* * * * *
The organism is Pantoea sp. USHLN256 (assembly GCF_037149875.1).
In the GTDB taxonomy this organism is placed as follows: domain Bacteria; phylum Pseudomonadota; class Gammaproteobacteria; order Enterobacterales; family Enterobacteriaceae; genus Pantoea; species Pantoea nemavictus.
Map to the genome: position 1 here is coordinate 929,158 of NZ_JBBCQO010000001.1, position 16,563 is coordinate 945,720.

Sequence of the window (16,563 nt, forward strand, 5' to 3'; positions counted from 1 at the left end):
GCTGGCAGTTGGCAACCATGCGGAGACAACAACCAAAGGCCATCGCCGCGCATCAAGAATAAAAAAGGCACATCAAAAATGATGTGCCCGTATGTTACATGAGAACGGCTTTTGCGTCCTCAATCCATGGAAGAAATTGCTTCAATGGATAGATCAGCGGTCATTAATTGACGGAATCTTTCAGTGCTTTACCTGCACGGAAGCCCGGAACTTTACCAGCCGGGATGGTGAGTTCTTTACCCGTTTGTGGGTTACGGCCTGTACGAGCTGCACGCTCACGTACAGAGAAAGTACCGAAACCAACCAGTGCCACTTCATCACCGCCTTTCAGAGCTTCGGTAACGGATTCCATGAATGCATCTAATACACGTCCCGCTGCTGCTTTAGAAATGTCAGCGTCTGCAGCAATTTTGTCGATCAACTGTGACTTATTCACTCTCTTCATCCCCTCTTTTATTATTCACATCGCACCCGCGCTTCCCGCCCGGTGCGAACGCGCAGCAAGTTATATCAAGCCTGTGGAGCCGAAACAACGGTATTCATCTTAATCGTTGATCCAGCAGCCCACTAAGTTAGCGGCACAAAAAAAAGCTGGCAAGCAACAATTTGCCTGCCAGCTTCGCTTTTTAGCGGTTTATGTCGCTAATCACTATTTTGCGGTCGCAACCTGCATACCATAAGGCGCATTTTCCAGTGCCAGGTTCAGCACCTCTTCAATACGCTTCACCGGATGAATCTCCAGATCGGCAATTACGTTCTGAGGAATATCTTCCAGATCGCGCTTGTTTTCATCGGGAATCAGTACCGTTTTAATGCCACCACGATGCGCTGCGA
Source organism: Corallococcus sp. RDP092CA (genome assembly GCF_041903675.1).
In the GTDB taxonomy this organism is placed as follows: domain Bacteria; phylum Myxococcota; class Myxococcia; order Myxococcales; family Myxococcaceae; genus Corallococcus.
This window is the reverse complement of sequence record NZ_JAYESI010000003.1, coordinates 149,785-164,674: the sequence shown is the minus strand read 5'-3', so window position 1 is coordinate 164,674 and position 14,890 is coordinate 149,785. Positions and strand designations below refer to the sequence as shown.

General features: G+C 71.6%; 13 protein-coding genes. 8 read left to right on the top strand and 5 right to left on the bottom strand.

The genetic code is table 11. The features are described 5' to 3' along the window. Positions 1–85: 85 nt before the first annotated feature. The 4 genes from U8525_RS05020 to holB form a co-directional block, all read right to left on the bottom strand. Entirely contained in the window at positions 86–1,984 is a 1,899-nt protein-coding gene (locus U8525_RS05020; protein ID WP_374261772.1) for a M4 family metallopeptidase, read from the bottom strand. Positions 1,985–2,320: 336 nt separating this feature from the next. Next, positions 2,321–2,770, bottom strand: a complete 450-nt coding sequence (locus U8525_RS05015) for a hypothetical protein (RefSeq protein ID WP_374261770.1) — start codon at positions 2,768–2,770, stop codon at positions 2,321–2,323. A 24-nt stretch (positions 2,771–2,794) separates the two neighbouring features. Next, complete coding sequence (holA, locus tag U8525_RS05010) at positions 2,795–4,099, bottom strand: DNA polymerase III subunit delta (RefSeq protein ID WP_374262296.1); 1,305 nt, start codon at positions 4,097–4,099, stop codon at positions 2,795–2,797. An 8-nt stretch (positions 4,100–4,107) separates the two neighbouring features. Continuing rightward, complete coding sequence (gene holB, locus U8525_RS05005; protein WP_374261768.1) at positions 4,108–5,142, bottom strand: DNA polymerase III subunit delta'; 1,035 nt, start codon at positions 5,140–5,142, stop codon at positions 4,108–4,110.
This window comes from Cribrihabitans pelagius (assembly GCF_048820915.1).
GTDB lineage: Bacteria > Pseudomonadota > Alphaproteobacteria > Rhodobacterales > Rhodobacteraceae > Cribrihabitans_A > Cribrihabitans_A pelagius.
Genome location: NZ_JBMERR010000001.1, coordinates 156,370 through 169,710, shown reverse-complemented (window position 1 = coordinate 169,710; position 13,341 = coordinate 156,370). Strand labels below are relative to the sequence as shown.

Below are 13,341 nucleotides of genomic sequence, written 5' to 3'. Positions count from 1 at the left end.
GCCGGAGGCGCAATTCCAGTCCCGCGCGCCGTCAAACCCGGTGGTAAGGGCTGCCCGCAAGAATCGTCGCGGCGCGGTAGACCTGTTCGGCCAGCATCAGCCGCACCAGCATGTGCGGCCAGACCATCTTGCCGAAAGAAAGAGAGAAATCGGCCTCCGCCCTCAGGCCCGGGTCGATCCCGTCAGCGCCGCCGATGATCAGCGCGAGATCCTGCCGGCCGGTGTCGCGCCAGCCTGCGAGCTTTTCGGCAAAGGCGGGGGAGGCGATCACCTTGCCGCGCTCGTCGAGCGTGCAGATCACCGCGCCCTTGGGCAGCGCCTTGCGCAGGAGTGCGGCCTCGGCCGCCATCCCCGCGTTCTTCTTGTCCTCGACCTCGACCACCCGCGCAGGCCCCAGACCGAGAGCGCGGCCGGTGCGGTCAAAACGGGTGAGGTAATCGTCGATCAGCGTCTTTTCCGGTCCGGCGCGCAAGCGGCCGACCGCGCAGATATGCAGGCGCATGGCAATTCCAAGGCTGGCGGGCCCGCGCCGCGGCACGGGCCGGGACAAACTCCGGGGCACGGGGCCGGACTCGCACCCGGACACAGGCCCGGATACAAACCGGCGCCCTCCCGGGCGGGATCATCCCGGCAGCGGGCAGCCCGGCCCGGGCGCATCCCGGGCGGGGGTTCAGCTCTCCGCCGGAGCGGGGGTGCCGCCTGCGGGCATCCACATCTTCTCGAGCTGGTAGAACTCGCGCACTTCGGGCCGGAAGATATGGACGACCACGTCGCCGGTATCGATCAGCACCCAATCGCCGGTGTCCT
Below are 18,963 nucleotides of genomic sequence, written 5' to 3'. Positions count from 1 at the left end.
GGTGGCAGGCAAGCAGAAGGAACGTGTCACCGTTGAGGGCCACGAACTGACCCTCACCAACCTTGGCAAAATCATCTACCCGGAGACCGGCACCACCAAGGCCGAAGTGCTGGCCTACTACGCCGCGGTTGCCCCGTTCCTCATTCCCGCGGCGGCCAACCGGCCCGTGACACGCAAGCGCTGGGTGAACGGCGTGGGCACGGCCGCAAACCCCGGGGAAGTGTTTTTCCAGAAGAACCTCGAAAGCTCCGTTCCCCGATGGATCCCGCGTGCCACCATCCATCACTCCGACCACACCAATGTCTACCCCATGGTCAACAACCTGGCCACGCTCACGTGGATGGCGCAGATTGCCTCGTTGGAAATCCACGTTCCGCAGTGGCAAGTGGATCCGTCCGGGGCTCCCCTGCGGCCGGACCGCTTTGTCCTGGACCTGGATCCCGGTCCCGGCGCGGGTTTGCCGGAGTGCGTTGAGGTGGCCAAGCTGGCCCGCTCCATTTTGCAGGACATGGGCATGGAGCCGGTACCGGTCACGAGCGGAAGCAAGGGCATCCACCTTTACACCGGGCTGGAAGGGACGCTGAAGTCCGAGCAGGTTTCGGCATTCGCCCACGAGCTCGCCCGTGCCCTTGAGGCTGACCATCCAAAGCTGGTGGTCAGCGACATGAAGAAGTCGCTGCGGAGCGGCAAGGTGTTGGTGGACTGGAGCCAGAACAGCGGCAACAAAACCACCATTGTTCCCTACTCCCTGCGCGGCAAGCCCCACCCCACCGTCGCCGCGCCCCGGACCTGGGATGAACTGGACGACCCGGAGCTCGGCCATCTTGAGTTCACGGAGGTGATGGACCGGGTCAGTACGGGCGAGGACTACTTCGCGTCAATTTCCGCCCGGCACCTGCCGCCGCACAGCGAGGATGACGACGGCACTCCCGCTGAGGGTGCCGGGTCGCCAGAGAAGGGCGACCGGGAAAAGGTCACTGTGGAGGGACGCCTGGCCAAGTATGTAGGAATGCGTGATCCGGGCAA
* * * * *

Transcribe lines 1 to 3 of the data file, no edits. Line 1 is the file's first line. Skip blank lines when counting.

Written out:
The organism is Pantoea sp. USHLN256 (assembly GCF_037149875.1).
In the GTDB taxonomy this organism is placed as follows: domain Bacteria; phylum Pseudomonadota; class Gammaproteobacteria; order Enterobacterales; family Enterobacteriaceae; genus Pantoea; species Pantoea nemavictus.
Map to the genome: position 1 here is coordinate 929,158 of NZ_JBBCQO010000001.1, position 16,563 is coordinate 945,720.